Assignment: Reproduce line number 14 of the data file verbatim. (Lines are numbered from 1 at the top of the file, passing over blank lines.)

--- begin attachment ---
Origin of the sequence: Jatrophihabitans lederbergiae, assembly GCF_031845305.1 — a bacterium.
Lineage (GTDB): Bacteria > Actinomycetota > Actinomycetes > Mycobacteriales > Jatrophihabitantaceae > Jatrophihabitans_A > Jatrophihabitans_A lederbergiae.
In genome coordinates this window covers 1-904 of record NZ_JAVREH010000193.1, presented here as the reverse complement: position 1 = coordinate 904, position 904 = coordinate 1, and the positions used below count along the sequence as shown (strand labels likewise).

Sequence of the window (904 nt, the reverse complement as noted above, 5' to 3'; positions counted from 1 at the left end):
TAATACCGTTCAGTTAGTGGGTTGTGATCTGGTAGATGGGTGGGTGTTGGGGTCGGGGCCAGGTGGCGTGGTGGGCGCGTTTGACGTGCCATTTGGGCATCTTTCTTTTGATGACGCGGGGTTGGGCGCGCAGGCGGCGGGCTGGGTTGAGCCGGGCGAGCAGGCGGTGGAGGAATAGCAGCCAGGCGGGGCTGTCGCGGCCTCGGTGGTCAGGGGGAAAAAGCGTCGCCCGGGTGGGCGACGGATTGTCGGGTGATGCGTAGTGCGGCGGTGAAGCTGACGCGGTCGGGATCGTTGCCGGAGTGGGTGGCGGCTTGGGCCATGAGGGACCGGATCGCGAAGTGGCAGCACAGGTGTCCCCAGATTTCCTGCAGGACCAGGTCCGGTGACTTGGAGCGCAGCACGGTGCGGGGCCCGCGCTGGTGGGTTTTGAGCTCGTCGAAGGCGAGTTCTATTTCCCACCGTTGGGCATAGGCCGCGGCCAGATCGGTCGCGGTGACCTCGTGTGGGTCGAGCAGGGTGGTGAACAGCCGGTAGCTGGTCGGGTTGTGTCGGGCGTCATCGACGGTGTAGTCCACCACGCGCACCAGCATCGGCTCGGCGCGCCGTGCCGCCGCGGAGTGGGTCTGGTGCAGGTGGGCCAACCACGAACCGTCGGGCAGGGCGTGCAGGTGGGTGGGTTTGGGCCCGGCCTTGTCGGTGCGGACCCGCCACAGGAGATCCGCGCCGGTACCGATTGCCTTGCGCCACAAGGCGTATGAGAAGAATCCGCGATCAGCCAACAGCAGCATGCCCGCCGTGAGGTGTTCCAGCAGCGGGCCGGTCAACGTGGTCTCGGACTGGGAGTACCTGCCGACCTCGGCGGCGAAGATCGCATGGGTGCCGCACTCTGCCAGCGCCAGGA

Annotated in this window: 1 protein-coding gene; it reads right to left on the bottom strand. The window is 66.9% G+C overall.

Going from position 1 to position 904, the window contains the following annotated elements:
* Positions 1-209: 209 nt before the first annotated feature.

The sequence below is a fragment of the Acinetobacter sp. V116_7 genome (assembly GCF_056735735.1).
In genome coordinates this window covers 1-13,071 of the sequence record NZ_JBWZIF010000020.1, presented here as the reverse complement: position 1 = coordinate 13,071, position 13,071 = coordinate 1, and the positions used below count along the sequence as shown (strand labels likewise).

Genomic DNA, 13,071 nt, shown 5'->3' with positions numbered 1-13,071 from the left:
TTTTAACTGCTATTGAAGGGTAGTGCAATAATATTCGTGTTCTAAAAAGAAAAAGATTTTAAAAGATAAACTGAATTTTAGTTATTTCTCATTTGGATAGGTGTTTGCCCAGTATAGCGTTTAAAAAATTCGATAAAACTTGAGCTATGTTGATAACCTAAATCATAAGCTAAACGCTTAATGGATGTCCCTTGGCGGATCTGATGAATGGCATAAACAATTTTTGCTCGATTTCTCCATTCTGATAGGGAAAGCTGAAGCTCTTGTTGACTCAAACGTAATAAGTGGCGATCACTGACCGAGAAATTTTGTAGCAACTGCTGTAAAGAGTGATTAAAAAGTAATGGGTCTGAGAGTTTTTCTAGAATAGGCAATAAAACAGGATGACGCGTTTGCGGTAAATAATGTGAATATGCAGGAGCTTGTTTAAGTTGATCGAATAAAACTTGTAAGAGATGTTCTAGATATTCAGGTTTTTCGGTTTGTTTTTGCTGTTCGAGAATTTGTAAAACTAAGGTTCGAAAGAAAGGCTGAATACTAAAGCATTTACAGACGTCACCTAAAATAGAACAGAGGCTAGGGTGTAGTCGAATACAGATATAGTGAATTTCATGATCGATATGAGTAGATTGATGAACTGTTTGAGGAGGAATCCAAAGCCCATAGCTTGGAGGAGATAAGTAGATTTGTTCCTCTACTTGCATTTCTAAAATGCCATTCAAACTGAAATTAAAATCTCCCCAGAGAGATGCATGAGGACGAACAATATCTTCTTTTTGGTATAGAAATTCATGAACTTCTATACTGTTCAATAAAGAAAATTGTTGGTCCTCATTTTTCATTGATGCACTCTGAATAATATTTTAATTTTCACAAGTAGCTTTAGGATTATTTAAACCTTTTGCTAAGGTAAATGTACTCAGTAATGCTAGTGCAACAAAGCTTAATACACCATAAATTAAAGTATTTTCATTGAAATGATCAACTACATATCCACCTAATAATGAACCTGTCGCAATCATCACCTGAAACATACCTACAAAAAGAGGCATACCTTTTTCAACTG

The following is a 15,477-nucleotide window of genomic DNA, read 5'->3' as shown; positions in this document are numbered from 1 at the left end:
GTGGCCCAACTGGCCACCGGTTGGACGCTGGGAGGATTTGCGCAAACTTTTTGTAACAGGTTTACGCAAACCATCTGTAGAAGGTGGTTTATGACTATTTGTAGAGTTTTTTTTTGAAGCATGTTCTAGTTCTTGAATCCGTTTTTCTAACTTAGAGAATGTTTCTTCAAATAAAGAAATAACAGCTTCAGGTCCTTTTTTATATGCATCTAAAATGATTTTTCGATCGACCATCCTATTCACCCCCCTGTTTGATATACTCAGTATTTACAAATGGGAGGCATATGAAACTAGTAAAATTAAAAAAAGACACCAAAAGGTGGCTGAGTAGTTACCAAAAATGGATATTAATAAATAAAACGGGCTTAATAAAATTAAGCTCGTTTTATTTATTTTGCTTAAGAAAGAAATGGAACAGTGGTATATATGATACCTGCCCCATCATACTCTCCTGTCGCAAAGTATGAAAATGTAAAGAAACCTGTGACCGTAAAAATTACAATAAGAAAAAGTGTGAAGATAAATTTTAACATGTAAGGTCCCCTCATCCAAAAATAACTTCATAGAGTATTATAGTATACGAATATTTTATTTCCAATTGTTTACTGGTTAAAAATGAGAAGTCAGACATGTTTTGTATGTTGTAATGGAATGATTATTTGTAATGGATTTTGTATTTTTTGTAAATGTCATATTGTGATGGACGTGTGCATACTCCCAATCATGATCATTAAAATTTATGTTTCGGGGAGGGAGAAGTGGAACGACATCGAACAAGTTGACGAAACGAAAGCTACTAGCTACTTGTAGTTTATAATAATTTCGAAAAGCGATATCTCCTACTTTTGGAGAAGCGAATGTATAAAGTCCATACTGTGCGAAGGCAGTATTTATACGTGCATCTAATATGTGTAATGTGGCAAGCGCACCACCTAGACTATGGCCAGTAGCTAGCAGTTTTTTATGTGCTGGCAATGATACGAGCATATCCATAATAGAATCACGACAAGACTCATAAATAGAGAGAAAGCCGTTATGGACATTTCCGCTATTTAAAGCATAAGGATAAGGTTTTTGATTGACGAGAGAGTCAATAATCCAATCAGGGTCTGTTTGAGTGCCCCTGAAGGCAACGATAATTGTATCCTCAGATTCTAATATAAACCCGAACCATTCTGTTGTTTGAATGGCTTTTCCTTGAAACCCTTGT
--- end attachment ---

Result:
GTGGCCCAACTGGCCACCGGTTGGACGCTGGGAGGATTTGCGCAAACTTTTTGTAACAGGTTTACGCAAACCATCTGTAGAAGGTGGTTTATGACTATTTGTAGAGTTTTTTTTTGAAGCATGTTCTAGTTCTTGAATCCGTTTTTCTAACTTAGAGAATGTTTCTTCAAATAAAGAAATAACAGCTTCAGGTCCTTTTTTATATGCATCTAAAATGATTTTTCGATCGACCATCCTATTCACCCCCCTGTTTGATATACTCAGTATTTACAAATGGGAGGCATATGAAACTAGTAAAATTAAAAAAAGACACCAAAAGGTGGCTGAGTAGTTACCAAAAATGGATATTAATAAATAAAACGGGCTTAATAAAATTAAGCTCGTTTTATTTATTTTGCTTAAGAAAGAAATGGAACAGTGGTATATATGATACCTGCCCCATCATACTCTCCTGTCGCAAAGTATGAAAATGTAAAGAAACCTGTGACCGTAAAAATTACAATAAGAAAAAGTGTGAAGATAAATTTTAACATGTAAGGTCCCCTCATCCAAAAATAACTTCATAGAGTATTATAGTATACGAATATTTTATTTCCAATTGTTTACTGGTTAAAAATGAGAAGTCAGACATGTTTTGTATGTTGTAATGGAATGATTATTTGTAATGGATTTTGTATTTTTTGTAAATGTCATATTGTGATGGACGTGTGCATACTCCCAATCATGATCATTAAAATTTATGTTTCGGGGAGGGAGAAGTGGAACGACATCGAACAAGTTGACGAAACGAAAGCTACTAGCTACTTGTAGTTTATAATAATTTCGAAAAGCGATATCTCCTACTTTTGGAGAAGCGAATGTATAAAGTCCATACTGTGCGAAGGCAGTATTTATACGTGCATCTAATATGTGTAATGTGGCAAGCGCACCACCTAGACTATGGCCAGTAGCTAGCAGTTTTTTATGTGCTGGCAATGATACGAGCATATCCATAATAGAATCACGACAAGACTCATAAATAGAGAGAAAGCCGTTATGGACATTTCCGCTATTTAAAGCATAAGGATAAGGTTTTTGATTGACGAGAGAGTCAATAATCCAATCAGGGTCTGTTTGAGTGCCCCTGAAGGCAACGATAATTGTATCCTCAGATTCTAATATAAACCCGAACCATTCTGTTGTTTGAATGGCTTTTCCTTGAAACCCTTGT